Written by Karen Pilkington and the CAM-Cancer Consortium.
Updated March 1, 2017

Pomegranate (Punica granatum)

Abstract and key points

  • Pomegranate (Punica granatum) is an edible fruit traditionally used to treat a range of ailments
  • Pomegranate juice and extracts have been used in trials in prostate cancer
  • Evidence on effectiveness in cancer is insufficient
  • Few adverse effects have been reported with the juice but there is limited safety data on other extracts

Pomegranate (Punica granatum) is an edible fruit originating in the Middle East, the juice of which is widely available commercially. Various parts of the fruit including the juice have been used traditionally to treat a range of ailments.

The juice and other extracts have shown a wide range of bioactivity in pre-clinical studies, such as anti-inflammatory, anti-infective and anti-oxidant effects.

On the basis of this research, beneficial effects are claimed in cancer, specifically in the prevention and treatment of prostate cancer.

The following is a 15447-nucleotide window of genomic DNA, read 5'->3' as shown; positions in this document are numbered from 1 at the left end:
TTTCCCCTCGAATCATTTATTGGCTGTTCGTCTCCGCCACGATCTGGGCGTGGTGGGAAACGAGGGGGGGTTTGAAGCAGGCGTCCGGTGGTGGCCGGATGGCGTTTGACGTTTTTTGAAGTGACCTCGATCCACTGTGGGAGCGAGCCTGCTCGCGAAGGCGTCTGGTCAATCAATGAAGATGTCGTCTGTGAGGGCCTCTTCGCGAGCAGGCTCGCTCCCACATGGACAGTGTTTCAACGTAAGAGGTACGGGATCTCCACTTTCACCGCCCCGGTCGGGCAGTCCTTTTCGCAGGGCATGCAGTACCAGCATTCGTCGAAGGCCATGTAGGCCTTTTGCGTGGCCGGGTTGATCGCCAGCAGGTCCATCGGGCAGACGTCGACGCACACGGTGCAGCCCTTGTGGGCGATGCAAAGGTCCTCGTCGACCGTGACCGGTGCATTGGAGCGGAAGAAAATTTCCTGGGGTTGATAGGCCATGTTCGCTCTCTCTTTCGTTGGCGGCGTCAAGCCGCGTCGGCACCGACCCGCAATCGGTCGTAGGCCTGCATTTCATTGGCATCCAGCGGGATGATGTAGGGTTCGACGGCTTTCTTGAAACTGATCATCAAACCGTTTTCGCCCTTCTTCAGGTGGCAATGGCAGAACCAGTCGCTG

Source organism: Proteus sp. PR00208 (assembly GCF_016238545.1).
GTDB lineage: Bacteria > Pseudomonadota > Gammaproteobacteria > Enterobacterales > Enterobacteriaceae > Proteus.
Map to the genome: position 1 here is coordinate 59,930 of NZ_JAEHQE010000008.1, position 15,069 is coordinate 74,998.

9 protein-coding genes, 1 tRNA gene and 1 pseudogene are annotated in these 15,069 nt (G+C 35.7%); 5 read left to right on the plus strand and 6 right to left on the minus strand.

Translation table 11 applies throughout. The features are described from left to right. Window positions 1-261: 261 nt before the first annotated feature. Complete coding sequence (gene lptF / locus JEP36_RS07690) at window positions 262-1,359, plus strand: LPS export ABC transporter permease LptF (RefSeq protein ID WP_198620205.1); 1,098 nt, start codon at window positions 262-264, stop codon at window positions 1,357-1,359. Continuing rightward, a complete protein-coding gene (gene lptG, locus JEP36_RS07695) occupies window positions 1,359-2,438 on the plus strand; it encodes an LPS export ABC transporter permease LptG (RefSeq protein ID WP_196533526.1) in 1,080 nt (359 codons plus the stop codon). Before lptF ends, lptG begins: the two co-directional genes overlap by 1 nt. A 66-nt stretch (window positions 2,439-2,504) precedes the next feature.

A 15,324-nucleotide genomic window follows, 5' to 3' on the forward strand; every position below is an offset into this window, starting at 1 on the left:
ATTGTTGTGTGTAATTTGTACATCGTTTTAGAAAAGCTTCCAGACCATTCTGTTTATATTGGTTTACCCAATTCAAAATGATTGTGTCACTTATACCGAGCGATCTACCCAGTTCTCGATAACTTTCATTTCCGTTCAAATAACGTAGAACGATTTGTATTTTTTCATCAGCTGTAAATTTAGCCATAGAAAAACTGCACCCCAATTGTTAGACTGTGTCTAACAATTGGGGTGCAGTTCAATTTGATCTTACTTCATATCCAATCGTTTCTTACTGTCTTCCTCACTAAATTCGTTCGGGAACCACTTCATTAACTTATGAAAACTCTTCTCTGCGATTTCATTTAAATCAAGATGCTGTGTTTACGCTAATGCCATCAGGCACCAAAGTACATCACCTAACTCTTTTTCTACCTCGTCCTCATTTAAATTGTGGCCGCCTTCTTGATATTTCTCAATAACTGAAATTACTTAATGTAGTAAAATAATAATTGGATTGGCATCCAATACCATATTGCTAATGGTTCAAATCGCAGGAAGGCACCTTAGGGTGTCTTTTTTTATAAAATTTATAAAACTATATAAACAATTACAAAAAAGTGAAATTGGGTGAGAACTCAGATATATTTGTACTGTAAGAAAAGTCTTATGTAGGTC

Few clinical trials in cancer have been conducted to date: an uncontrolled trial showed promising beneficial effects on prostate specific antigen (PSA) doubling time in prostate cancer but subsequent randomised controlled trials have failed to show any difference between pomegranate and placebo. One small randomized clinical trial did not show an effect of pomegranate consumption on breast cancer risk.

Pomegranate juice has been widely consumed for many years. It has been used in studies lasting up to 3 years and appears to be safe. A small number of cases of allergic reactions and possible interaction with warfarin have been reported although causation has not been proven. Limited safety data is available on extracts. There has been a report of genotoxicity in an in vivo study using very high doses of whole fruit extract.